@Swerve, you will note that in defining offensive weapons, there is no listing of items or descriptions given. It simply says "anything that can cause hurt".So in theory, you are right. Many things can be used as a weapon. So where do we go from here? Ask the authorities to give a comprehensive list? Surely this cannot be. I believe the key issue is the intent, If I tell the police I keep this belt with a heavy buckle in my car so that I can use it to defend myself, then it obviously will be seen as a weapon. If I am wearing the same belt and I say it's fashionable, then it gives a different spin, right? So the moral of the story is if you decide to carry something that might be construed an offensive weapon, be careful of your explanation when asked. And it helps to make your explanation more plausible if your actions support it e.g.keeping the item in the booth versus leaving it under the driver's seat.
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Swerve
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PostSubject: Re: Driving in Malaysia - please read   Fri May 31, 2013 4:01 pm

Gofnut wrote:
@Swerve, you will note that in defining offensive weapons, there is no listing of items or descriptions given. It simply says "anything that can cause hurt".So in theory, you are right. Many things can be used as a weapon. So where do we go from here? Ask the authorities to give a comprehensive list? Surely this cannot be. I believe the key issue is the intent, If I tell the police I keep this belt with a heavy buckle in my car so that I can use it to defend myself, then it obviously will be seen as a weapon. If I am wearing the same belt and I say it's fashionable, then it gives a different spin, right? So the moral of the story is if you decide to carry something that might be construed an offensive weapon, be careful of your explanation when asked. And it helps to make your explanation more plausible if your actions support it e.g.keeping the item in the booth versus leaving it under the driver's seat.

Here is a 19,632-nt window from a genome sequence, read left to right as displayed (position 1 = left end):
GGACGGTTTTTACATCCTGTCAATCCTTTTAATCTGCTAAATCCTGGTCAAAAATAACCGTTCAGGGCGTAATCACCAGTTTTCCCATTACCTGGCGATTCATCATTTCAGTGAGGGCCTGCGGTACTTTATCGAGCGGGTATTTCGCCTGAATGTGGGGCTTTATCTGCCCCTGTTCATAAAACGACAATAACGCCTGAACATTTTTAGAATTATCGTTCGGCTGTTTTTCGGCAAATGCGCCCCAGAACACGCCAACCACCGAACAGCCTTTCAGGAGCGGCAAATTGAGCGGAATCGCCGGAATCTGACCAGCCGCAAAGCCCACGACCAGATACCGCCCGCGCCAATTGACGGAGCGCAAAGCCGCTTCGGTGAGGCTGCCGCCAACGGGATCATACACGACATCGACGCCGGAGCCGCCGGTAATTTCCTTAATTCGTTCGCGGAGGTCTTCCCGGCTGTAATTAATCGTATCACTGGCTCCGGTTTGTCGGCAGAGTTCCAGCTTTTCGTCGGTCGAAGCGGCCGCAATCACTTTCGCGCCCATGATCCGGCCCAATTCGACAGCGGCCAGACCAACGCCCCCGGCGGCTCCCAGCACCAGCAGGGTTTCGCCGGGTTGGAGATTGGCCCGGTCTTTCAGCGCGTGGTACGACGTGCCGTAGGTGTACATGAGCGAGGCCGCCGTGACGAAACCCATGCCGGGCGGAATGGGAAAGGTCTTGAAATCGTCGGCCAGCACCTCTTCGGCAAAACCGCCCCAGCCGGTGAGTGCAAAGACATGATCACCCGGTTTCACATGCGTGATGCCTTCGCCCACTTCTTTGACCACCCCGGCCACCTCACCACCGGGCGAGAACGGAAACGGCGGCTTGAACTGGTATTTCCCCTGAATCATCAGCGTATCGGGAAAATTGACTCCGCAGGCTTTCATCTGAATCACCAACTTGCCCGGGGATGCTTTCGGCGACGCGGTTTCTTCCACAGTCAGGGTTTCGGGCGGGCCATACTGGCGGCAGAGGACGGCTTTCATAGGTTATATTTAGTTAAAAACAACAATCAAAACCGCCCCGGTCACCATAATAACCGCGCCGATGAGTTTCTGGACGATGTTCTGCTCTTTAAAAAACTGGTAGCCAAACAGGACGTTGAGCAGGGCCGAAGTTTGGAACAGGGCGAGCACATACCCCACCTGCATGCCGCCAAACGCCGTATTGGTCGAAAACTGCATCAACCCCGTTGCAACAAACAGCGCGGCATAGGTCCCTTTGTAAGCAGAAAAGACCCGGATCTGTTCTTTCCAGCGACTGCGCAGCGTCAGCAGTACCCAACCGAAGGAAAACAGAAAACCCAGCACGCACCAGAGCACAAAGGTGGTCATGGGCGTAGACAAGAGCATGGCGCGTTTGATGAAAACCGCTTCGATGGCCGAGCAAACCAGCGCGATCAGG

Bro thing of it is? I agree with you as lets be frank - we all lie put a different spin on things to protect ourselves at some point or the other Wink

The only one thing I don't agree with is "Ask the authorities to give a comprehensive list? Surely this cannot be."

Why cannot?

Before you say hero lah sure kena whack gao gao by the authorities one.....

I'm not a political dissident in any way shape or form. What I do hope for would be for society to grow out of our collective shells and not be afraid to even ask why? So long as it isn't in a confrontational manner - why shouldn't a law abiding citizen who pays my dues on time be able to ask for an explanation?



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pippin
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PostSubject: Re: Driving in Malaysia - please read   Fri May 31, 2013 4:37 pm

drive to the course... play golf... eat nearby then quickly come back... no issue
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Technospaz
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PostSubject: Re: Driving in Malaysia - please read   Fri May 31, 2013 4:45 pm

pippin wrote:
drive to the course... play golf... eat nearby then quickly come back... no issue

Best post. I agree! No fuss.

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enwee
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PostSubject: Re: Driving in Malaysia - please read   Fri May 31, 2013 4:46 pm

Anyway just try to stay low profile in JB and if you really sway anywhere u also can kenna even in sg.